By Anonymous Teenager, Beatrice Sparks (Editor) Avon Books, 2000 Review by Su Terry on Dec 14th 2001
Treacherous Love: The Diary of an Anonymous Teenager by
"Anonymous Teenager" and edited by Beatrice Sparks is
another volume in the Spark's gallery of "diary formats"
works on teen social problems. Treacherous Love deals with
the issue of sexual abuse by a teacher and how the relationship
finally resolves itself.
Treacherous Love is set in a suburban any town, USA. Fourteen-year
old "Anonymous," aka "Jennie," is having difficulty
finding any love in her life. Her parents have separated, her
Dad has vanished, and her Mom is using pills to cope that turn
her into "not Mom." Bridget, her girlfriend, has a boyfriend
and he has commandeered all her time and attention. Into her empty
life comes Mr. "JJ" Johnston, a substitute mathematics
teacher. JJ is funny, eager to listen, and very supportive. He
compliments her, writes her notes, buys her gifts, and soon is
gently caressing her neck and shoulders. JJ has moved from being
"the greatest teacher EVER!" to "MY BOYFRIEND"
and finally, to much more.
Treacherous Love is written in the format of a diary covering
a year in the life of Jennie. Sparks does diaries well, very well.
It was, in fact, the diary format that brought Sparks fame and
fortune with her Go Ask Alice (1971). Since 1971, she has
"edited" a number of other teen diaries on topics ranging
from pregnancy, cults, gambling, HIV/AIDS, and street gangs. The
diaries and "true-life accounts" are supposedly garnered
from Spark's clinical work with troubled teens. There is, however,
some speculation that Spark's books are not real diaries, but
actually composite of her cases or even possibly completely fictional.
It is not for me to debate this issue here, but as a review, I
feel it is my responsibility to mention it. Either way, her books
present very realistic pictures of what teenagers might experience
in rather difficult situations. For Sparks willingness to confront
these very controversial topics in a realistic manner, for this
alone, Sparks deserves praise.
Treacherous Love is excellent book. It is slow paced, but
that is what makes it so believable. JJ is a master at the art
of seduction. His technique is neither too fast nor too much.
His early advances are very subtle and can fall into a "questionable"
or "gray area" for appropriate student-teacher behavior.
[What is and is not appropriate is made clear in the "Question
and Answers" section at the end n the book.] As an adult,
it was easy to notice the subtle ways in which he gently manipulated
Jennie into his web while all the time protecting himself and
his reputation from discovery. Jennie, however, is not an adult
and written from her point of view, it was easy to see how and
why she fell victim to his charms.
Beatrice Sparks is a family and adolescent therapist. She holds
a Doctor of Philosophy in Human Behavior. Her books have won the
American Library Association Young Adult Notable Award, the Christopher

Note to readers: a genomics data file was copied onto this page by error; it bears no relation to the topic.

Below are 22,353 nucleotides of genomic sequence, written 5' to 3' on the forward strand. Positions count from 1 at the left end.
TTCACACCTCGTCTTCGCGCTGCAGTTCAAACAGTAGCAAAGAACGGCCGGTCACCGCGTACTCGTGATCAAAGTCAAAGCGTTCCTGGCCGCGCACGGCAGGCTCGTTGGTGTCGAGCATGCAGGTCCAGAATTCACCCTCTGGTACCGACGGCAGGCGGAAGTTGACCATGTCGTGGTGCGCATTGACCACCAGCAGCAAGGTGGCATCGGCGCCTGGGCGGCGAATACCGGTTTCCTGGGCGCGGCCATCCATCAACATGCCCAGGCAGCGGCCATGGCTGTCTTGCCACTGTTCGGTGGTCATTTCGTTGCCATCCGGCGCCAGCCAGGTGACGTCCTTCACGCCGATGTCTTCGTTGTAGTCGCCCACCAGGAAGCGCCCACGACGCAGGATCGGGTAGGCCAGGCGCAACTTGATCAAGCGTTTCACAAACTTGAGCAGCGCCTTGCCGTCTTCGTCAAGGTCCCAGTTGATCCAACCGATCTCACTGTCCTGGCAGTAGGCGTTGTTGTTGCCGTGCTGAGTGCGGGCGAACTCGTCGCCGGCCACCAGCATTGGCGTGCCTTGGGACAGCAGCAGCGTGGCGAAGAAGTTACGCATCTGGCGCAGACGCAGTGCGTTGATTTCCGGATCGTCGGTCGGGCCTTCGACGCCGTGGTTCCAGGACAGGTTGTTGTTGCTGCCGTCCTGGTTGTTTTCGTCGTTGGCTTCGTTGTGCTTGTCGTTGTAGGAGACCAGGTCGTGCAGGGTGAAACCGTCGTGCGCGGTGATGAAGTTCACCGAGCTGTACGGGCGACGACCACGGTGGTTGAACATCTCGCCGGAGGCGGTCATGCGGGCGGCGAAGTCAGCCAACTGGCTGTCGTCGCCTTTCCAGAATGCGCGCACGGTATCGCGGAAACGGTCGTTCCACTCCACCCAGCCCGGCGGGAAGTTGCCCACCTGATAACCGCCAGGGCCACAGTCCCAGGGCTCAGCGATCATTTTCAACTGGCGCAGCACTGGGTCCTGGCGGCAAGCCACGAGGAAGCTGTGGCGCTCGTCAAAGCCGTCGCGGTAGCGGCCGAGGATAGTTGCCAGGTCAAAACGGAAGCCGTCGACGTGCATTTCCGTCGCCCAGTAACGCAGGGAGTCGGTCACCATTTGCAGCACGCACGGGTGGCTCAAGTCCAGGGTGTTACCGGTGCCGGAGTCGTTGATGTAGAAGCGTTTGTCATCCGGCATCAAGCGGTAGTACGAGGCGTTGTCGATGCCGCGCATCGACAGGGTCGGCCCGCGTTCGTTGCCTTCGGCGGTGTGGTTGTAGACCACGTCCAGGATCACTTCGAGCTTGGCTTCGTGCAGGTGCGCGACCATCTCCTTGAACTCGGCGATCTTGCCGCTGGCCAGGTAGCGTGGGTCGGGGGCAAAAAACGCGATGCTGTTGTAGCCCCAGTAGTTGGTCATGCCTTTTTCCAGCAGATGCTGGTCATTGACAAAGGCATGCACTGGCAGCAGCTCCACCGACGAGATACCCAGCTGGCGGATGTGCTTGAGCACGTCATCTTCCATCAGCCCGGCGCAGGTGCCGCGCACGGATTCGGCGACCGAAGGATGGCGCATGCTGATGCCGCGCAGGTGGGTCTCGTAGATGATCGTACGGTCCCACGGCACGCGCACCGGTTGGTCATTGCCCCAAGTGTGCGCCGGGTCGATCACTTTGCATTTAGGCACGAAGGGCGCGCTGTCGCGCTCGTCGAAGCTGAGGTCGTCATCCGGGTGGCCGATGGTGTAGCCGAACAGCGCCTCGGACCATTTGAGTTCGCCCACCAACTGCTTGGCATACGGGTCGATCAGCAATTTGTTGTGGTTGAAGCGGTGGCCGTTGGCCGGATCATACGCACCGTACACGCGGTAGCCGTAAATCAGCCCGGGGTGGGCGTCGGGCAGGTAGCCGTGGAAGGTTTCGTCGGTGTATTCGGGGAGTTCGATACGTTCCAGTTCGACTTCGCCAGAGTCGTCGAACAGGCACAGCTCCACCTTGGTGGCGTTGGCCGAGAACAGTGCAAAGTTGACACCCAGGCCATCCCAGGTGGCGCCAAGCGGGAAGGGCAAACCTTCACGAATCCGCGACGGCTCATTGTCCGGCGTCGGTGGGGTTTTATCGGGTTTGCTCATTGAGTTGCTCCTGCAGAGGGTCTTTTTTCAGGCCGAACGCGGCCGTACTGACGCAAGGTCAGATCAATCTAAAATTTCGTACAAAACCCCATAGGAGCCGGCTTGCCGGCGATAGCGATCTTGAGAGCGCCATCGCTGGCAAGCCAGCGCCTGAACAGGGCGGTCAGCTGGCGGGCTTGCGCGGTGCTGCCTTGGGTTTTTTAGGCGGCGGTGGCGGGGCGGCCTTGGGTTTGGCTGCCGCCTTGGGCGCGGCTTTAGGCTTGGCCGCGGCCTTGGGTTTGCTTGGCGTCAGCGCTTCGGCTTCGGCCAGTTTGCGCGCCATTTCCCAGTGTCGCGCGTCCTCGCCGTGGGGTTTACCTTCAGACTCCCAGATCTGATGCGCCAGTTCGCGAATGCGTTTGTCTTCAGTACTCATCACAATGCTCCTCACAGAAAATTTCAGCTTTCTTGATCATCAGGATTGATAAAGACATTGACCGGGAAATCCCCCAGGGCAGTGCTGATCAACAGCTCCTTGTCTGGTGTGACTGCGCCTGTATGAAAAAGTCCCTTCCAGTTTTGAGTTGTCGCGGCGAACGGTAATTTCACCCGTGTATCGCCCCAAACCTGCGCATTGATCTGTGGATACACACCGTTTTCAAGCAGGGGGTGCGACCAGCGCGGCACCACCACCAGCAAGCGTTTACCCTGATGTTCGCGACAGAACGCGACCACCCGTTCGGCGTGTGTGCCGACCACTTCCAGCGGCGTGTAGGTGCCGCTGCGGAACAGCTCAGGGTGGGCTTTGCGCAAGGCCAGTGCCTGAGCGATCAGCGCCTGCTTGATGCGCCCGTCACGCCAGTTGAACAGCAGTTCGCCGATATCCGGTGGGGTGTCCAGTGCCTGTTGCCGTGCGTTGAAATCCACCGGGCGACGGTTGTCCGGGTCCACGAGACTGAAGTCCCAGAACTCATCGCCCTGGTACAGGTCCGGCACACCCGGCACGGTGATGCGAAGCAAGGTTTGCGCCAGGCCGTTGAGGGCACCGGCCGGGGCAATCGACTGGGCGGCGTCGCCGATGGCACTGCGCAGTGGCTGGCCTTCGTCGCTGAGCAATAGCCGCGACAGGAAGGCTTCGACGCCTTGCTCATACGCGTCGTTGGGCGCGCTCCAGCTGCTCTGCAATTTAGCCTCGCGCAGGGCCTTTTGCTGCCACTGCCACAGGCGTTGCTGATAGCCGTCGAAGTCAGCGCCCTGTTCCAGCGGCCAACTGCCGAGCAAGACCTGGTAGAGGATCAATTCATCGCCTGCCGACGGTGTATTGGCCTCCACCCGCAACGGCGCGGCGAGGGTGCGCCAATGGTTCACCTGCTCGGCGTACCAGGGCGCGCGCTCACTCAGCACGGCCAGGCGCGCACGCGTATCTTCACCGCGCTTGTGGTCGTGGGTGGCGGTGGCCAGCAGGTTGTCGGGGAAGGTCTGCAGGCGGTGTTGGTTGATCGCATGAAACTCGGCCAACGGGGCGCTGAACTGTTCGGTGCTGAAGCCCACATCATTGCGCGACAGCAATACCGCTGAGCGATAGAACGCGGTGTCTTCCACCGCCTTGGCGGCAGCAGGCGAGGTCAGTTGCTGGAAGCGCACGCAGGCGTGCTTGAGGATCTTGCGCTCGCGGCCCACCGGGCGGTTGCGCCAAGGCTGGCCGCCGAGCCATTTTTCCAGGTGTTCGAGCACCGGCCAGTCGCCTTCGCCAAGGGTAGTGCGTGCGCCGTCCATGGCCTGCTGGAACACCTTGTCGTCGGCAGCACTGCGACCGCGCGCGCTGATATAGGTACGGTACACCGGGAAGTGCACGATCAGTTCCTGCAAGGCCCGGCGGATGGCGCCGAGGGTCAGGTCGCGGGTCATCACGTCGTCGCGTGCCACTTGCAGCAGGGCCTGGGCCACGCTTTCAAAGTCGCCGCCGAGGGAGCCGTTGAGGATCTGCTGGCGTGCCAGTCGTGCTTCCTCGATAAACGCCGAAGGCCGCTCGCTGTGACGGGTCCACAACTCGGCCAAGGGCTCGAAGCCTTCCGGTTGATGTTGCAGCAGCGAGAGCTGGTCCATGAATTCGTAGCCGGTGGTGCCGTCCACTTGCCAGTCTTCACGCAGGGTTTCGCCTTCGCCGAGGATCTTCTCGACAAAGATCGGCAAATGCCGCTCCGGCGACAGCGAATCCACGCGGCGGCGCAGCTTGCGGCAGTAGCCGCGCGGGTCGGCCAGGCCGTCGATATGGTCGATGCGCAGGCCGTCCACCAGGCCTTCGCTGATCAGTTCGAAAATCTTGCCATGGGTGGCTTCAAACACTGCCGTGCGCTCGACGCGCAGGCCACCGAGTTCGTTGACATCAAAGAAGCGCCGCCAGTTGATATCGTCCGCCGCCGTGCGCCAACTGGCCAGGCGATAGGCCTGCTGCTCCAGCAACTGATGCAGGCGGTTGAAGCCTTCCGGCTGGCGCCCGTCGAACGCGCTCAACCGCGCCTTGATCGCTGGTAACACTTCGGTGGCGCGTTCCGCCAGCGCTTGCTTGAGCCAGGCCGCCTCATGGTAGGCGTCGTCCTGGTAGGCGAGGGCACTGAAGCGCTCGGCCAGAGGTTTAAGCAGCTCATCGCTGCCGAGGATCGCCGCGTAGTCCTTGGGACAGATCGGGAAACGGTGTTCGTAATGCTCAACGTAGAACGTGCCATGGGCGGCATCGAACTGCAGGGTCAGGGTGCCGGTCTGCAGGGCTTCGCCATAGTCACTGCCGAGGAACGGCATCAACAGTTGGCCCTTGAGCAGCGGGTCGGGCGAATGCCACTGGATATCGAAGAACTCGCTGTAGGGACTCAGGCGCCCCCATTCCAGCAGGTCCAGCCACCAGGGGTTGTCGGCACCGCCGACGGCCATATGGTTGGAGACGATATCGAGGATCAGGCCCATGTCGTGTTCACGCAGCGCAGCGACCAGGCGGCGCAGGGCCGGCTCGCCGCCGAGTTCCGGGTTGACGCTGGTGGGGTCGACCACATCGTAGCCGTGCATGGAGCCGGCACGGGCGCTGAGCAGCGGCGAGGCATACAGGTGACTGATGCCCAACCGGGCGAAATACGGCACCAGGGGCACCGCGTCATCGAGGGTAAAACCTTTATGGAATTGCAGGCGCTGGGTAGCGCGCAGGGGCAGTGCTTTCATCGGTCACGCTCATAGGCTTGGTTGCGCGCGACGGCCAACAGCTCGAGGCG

Medal, School Library Journal Best Books, and Quick Pick for Recommended
Reading by the American Library Association. Dr. Sparks was a
1996 National Book Award Judge for Young People's Literature.
Her first venture into teen literature was Go Ask Alice
(1971) that became an instant bestseller and made for TV movie.
She has since edited many diary format works on topics such as
AIDS (It Happened to Nancy, 1994), cults & the occult
(Jay's Journal, 1979), runaways (Almost Lost, 1996)
and teen pregnancy (Annie's Baby, 1988).
Treacherous Love is guaranteed to hold teen readers' attention.
While labeled for "Young Adult" it is neither graphic
in language nor sexual description. It is, in my opinion, appropriate
for young teens and mature pre-teens. If, however, Jennie in Treacherous
Love seems to "goody-two-shoes" for your taste -
try Leslie's Journal by Allan Stratton .
The story line, home situation, and characters are very similar.
One noticeable difference is that main character, Leslie, at fifteen,
is rebellious and tough while Jennie, at fourteen, is obedient
and docile. (To read one is to read the other.) I would highly
recommend either book. I would also highly recommend that parents
read this book and discuss its content with their sons and daughters.
For the teen readers, these books are a safe way to learn the
warning signs of "inappropriately behavior" between
teens or between an adult and a young person.
Education: B.A. in History from Sacred Heart University, M.L.S.
in Library Science from Southern Connecticut State College, M.R.S.
in Religious Studies/Pastoral Counseling from Fairfield University,
and a M.Div. in Professional Ministry from New Brunswick Theological
Seminary. She is currently completing a Certificate in Spirituality/Spiritual
Direction from Sacred Heart University (July 2001). She is a Licensed
Minister of the United Church of Christ and an Assistant Professor
in Library Science at Dowling College, Long Island, NY.
Interests in Mental Health: I am interested in the interplay between
psychology and spirituality. My current research focuses on the
role of hormonal fluctuation during puberty, pregnancy, and peri-menopause
as a stimuli for mystical experiences. Through the study of autobiographical
accounts of the mystical experiences of "historically accepted"
female Christian mystics and additional biographical information,
I am analyzing the connection between the onset of mystical experiences
and biological data/symptomology for the potential existence of
hormonal fluctuation or irregularity. If this sounds like an unusual
topic, nota bene how many medieval female mystics began having
"vision" on or about the age of 40!